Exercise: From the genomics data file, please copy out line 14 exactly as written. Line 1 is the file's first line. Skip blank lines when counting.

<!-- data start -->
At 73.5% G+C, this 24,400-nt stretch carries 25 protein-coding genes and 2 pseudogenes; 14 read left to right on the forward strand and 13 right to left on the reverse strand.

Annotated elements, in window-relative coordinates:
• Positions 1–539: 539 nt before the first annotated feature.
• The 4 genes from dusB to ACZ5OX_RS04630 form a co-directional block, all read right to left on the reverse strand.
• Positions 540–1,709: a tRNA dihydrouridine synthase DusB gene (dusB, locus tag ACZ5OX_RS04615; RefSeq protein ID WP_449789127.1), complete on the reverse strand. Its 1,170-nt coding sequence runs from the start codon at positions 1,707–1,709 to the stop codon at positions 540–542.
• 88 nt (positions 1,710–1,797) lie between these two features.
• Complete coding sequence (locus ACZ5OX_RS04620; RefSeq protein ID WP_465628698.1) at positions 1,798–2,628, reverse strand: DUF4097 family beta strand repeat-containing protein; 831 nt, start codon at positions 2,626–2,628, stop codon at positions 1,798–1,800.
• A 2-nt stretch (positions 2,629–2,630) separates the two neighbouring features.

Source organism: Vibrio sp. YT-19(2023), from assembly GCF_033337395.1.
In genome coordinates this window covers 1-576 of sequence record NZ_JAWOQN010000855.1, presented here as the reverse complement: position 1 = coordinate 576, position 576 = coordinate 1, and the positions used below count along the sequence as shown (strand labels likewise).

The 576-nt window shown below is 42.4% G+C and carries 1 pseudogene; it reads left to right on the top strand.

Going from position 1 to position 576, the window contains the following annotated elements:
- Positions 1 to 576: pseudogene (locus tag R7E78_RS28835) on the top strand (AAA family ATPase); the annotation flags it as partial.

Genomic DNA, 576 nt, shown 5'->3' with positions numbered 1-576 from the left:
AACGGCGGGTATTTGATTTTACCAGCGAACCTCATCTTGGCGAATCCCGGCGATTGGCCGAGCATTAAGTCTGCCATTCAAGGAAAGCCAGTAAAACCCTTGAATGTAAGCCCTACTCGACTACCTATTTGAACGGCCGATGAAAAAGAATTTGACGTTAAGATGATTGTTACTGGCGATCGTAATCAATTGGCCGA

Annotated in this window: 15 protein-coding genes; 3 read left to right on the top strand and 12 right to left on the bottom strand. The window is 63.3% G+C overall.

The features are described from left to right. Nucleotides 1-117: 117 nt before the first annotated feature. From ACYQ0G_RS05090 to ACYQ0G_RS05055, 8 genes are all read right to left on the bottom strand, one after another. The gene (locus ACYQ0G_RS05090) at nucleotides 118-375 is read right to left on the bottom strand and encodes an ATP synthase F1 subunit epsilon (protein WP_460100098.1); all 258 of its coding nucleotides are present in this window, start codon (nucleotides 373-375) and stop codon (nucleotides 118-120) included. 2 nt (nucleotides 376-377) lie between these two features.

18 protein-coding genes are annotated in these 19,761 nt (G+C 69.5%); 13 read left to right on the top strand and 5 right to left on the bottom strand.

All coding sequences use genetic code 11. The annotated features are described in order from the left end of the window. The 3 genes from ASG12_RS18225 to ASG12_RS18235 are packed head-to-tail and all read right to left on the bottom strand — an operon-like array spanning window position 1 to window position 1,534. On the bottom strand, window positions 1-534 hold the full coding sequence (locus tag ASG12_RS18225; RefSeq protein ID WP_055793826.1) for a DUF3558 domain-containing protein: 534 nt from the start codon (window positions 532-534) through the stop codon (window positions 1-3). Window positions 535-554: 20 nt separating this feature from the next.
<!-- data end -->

Genomic DNA, 576 nt, shown 5'->3' with positions numbered 1-576 from the left: